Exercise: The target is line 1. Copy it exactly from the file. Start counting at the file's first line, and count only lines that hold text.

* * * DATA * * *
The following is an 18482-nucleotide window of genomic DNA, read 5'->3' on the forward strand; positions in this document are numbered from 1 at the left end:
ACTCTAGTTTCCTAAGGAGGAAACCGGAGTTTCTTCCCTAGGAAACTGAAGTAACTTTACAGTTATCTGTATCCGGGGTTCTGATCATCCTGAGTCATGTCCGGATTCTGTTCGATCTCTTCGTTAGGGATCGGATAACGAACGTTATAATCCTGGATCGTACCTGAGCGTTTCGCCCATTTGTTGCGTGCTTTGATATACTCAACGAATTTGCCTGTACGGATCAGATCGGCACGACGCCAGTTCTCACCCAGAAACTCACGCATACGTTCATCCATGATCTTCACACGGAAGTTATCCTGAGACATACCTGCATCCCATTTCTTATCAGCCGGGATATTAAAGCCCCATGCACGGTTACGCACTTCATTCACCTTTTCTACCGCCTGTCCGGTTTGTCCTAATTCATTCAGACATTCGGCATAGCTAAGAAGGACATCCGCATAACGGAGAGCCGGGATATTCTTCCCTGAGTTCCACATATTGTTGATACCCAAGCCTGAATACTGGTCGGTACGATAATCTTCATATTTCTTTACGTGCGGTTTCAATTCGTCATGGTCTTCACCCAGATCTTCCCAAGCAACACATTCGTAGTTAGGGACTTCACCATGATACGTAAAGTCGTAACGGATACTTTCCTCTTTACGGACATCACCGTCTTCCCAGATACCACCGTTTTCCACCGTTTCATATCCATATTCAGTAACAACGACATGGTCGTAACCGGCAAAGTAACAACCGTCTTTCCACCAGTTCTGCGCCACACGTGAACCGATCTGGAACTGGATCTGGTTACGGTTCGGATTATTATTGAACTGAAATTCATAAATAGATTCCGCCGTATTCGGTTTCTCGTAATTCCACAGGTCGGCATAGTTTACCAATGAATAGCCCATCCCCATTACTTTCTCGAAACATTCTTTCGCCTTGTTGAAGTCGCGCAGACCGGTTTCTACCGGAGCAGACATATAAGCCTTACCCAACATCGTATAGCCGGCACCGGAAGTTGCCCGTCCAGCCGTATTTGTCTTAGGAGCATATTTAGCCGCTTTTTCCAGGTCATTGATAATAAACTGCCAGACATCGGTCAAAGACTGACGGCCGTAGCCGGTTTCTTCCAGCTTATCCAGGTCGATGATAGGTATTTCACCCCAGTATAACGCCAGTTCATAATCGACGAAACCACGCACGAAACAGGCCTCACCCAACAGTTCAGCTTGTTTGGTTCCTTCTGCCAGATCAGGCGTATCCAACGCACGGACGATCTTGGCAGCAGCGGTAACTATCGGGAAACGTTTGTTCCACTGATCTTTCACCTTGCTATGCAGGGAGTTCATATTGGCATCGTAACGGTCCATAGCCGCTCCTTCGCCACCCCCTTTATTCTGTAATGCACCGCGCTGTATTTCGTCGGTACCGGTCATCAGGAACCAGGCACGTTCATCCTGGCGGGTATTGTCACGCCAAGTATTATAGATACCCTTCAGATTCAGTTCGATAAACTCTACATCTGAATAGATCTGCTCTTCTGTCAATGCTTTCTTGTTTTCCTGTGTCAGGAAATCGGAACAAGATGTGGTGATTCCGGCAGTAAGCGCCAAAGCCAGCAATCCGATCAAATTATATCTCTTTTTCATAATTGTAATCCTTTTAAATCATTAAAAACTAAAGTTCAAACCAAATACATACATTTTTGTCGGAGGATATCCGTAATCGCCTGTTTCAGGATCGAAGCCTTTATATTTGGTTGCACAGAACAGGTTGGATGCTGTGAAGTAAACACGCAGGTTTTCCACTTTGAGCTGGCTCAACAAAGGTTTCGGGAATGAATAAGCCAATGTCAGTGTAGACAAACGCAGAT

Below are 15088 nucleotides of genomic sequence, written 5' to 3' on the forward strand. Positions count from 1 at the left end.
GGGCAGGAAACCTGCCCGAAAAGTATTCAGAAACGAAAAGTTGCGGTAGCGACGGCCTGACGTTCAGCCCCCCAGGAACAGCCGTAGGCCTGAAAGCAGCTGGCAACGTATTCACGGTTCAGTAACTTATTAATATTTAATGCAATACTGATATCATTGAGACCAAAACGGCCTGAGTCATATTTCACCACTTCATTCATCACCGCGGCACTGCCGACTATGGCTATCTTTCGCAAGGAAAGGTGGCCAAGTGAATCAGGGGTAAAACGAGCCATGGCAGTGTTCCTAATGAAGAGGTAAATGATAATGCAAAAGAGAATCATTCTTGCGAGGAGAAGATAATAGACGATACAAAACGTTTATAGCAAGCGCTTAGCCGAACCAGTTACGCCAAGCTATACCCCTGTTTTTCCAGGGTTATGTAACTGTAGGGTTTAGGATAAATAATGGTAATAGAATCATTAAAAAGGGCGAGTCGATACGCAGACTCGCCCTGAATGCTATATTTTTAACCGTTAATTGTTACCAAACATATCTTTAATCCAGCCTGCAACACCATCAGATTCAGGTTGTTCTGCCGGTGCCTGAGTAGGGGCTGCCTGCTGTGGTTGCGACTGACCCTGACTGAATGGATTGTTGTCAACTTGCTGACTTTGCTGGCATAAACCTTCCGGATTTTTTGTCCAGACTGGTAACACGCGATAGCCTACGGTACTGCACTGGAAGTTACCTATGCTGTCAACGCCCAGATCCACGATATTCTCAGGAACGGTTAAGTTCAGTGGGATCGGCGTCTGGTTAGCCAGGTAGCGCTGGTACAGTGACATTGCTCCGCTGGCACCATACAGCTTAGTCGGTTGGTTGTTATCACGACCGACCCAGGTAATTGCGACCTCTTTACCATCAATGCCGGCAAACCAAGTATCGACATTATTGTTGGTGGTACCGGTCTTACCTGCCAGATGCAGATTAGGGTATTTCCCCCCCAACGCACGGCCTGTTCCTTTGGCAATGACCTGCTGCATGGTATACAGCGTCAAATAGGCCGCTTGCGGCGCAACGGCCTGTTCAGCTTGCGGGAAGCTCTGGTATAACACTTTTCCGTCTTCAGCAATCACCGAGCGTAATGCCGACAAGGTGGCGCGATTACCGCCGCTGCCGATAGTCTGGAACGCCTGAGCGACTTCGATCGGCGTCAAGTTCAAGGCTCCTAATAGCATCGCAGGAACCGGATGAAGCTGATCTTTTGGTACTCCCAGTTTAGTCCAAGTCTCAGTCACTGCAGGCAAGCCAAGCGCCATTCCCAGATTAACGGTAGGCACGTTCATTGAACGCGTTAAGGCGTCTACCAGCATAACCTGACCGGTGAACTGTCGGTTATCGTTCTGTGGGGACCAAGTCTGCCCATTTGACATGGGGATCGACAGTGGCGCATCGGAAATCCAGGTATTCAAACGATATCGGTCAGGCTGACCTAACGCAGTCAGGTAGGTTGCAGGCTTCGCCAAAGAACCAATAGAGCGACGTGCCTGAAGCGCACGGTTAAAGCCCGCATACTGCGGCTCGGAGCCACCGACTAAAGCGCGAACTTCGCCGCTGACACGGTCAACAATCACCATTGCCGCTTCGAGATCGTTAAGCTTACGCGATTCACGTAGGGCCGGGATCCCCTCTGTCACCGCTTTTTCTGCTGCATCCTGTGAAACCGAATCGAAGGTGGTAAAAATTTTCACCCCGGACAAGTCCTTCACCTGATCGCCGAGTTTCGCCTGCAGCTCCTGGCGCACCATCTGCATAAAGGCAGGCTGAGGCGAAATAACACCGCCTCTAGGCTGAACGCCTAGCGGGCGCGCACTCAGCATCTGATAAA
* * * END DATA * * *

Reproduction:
The following is an 18482-nucleotide window of genomic DNA, read 5'->3' on the forward strand; positions in this document are numbered from 1 at the left end: